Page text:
Episode 40. “Ballad of Hollis Brown.” The Times They Are A-Changin’. Live at Town Hall 1963. Bunker. Recorded November 30, 2017.
The lyrics for “Ballad of Hollis Brown” were first published in Broadside #21.
It was first recorded on November 14, 1962 during the Freewheelin’ sessions as “The Rise and Fall of Hollis Brown.” (It was recorded after “A Hard Rain’s A-Gonna Fall,” which makes total sense.) It was recorded again on August 6, 1963 in 4 takes. (Also recorded that day, “Seven Curses,” which also makes total sense.)
The cut from Times They Are A-Changin’ came in 4 takes on August 7, 1963. (That date also netted the album takes of “With God On Our Side,” “Only a Pawn in Their Game,” and “Boots of Spanish Leather.”)
Dylan has played the song 212 times across fifty years. It was first performed in 1962 at Carnegie Hall then laid dormant until he brought out at Live Aid in 1985. Since then it became a staple of the Never Ending Tour and was last performed in 2012.
Daniel introduces the Exodusters to “Ballad of Hollis Brown” to maybe try to make sense of this South Dakota farm. As of 2000, 4,700 black people lived in South Dakota, a 322% increase from 1960. This song isn’t timeless, but exists between the end of the Civil War in 1865 and Dylan recording the song in 1962-63. Even if we take it as being contemporary, that means there’s 1,000 black Americans in the state and metaphysically or metaphorically, the isolation from others and from “America” is real.
In the episode, Daniel expands upon the Exodusters, the 1870s, the so-called Great Migration, the various Homestead Acts, and their influence in Kansas. Daniel spends some time specifically in Kansas and what they faced moving west and how they experienced new forms of discrimination even after finding land and building a community. Specifically, Daniel talks about Nicodemus in western Kansas (which can be visited on those long roadtrips across the heart of the US).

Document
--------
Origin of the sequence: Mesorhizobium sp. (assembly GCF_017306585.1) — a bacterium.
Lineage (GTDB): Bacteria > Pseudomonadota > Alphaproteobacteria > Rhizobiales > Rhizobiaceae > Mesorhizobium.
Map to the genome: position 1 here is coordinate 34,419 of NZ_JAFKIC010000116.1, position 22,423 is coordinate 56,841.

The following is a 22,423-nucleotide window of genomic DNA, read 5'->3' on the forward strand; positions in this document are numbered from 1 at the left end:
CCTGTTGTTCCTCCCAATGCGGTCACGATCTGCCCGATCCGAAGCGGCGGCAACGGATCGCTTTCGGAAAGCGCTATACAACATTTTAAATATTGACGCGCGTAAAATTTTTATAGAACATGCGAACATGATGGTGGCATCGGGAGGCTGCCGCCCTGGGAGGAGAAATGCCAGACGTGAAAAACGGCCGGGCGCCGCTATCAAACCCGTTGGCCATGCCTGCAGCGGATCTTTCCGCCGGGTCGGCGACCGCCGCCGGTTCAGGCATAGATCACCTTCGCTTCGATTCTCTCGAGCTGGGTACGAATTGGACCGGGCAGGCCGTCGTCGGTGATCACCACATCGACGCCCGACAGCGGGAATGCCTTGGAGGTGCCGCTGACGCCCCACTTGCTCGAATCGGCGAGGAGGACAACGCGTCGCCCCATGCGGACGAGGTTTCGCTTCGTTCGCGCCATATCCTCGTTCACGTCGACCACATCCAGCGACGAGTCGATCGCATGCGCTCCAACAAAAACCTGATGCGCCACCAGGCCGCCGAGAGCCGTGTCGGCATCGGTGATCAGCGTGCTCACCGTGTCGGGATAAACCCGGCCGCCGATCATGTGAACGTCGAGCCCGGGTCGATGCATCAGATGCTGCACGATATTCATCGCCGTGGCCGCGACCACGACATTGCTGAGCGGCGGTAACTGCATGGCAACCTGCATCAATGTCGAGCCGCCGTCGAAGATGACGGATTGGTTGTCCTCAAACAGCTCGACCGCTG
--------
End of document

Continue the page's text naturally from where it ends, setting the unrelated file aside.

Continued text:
Song Itself (32:00)
Based on the song “Pretty Polly” (represented by B.F. Shelton on our playlist below) in tone and theme. The song is, as the title suggests, a ballad. As music critic David Horowitz notes, ballads normally distance the singer and the subject, but “Hollis Brown” is told in second person and there’s this intimacy with the man as we climb into and out of his mind. We’re the only ones on that South Dakota plain with him, but can’t do anything about what’s to come.
This song was a perfect coda to their Woody Guthrie Month back in October and would have fit nicely. Musically, they talked Appalachian ballads. Narratively, they marveled at Dylan’s storytelling and alternating points of view. The imagery and word choices are so intertwined: he “lived” on the outskirts of town instead of “lives,” seven is still supreme in seven breezes, seven shotgun shells; speaking of, like Chekov’s gun, the number is introduced early and is important at the close; and the South Dakota prairie (where Daniel was born) is brought to haunted life with “cold coyote calls” and “black grass” and “bad blood got your mare” (and, in the Freewheelin’ take, the verse: “There’s bedbugs on your babies, and there’s chinches on your wife / Gangrene snuck in your side, it’s cutting you like a knife”).
They spend some time on the tragic end of the song and Hollis Brown’s fate. They talk isolation and pain and reincarnation. From Horowitz:
A striking example of the tough, ironic insight one associates with the blues (and also of the power of understatement which Dylan has learnt from Guthrie) is to be found in the final lines of Hollis Brown: There’s seven people dead on a South Dakota farm, There’s seven people dead on a South Dakota farm,Somewhere in the distance there’s seven new people born.
Mixed Up Confusion
In addition to “Ballad of Hollis Brown,” we also recorded a special Mixed Up to cash in on the true-crime podcast fad. We looked at famous murders (some known, most unknown) and ones that echoed off the desolation and lonesomeness of “Hollis Brown.”
Kelly listened to La Chica while Daniel recommends a few records that have sat in the queue all year: Jetty Bones Crucial States (from 2016), Emperor X Oversleepers International, The Newports That’s Fine, and Slutface Try Not to Freak Out. Also, Nell Painter’s Exodusters: Black Migration to Kansas After Reconstruction and Nicodemus if you’re traveling through western Kansas.
This is the last episode of Season 1 of Sign on the Window. We’ll return with some episodes to close out the year, including a special Christmas episode, then return in January with Episode 41, “Pay in Blood” off 2012’s Tempest.